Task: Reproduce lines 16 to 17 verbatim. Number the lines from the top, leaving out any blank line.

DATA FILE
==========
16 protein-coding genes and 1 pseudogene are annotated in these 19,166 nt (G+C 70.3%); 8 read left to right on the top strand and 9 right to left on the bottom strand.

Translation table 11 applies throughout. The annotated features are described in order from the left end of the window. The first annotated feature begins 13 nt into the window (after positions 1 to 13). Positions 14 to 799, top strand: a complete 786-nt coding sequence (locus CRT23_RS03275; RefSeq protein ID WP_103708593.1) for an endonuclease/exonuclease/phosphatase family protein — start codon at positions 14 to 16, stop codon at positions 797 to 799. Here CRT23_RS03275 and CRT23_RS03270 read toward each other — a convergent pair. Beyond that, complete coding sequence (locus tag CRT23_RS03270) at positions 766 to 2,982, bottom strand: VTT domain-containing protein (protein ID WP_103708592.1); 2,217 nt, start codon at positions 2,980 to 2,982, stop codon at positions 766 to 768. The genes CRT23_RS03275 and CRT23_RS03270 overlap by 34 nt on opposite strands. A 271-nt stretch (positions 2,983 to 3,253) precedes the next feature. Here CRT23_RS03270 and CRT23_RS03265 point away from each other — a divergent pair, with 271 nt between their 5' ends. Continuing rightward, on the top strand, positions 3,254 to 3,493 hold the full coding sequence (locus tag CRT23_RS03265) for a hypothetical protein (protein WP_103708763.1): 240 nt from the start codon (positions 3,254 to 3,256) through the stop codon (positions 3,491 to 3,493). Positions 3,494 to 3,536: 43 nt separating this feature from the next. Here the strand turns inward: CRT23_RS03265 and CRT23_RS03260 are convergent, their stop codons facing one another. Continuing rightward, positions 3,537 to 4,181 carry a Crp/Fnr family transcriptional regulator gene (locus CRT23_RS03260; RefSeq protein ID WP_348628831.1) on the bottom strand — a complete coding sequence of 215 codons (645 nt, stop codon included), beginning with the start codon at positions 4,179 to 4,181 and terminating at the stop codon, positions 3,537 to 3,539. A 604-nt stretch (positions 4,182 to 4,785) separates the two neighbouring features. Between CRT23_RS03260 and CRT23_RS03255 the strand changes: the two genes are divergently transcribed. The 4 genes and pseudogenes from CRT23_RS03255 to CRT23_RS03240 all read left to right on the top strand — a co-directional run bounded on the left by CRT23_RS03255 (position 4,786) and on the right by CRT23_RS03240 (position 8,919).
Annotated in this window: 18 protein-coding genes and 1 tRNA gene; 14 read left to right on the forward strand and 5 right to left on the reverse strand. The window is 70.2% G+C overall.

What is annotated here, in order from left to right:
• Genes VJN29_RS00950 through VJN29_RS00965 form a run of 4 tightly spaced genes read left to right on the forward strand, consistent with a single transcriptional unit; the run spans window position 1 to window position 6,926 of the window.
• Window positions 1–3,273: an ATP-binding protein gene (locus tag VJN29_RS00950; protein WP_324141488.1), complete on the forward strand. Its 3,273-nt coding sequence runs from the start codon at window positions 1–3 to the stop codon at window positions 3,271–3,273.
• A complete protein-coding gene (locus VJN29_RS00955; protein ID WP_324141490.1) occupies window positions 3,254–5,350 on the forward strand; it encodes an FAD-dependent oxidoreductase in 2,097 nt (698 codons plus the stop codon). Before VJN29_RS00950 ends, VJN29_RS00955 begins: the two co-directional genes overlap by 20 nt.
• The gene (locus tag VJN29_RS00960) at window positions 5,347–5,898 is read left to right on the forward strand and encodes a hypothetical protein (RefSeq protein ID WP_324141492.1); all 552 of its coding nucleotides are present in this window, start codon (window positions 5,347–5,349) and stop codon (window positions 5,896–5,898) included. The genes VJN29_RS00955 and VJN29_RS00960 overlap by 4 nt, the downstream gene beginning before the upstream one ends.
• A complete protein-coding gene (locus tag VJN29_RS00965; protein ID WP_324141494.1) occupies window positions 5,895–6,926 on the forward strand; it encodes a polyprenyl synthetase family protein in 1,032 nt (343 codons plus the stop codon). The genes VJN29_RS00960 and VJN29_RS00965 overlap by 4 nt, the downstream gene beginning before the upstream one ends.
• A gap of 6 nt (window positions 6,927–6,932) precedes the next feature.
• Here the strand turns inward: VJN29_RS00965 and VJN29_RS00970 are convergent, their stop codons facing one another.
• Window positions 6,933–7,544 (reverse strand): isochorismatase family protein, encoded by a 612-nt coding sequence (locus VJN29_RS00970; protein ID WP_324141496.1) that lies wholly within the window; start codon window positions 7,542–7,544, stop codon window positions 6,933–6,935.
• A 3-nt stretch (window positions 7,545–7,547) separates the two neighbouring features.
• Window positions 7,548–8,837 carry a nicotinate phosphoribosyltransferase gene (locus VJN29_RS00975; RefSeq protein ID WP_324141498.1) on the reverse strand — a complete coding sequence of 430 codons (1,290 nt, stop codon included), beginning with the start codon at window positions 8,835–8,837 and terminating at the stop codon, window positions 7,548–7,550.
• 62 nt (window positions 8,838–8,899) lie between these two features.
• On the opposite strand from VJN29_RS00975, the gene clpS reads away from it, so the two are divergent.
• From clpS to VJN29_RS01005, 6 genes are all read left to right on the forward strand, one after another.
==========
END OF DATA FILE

• On the opposite strand from VJN29_RS00975, the gene clpS reads away from it, so the two are divergent.
• From clpS to VJN29_RS01005, 6 genes are all read left to right on the forward strand, one after another.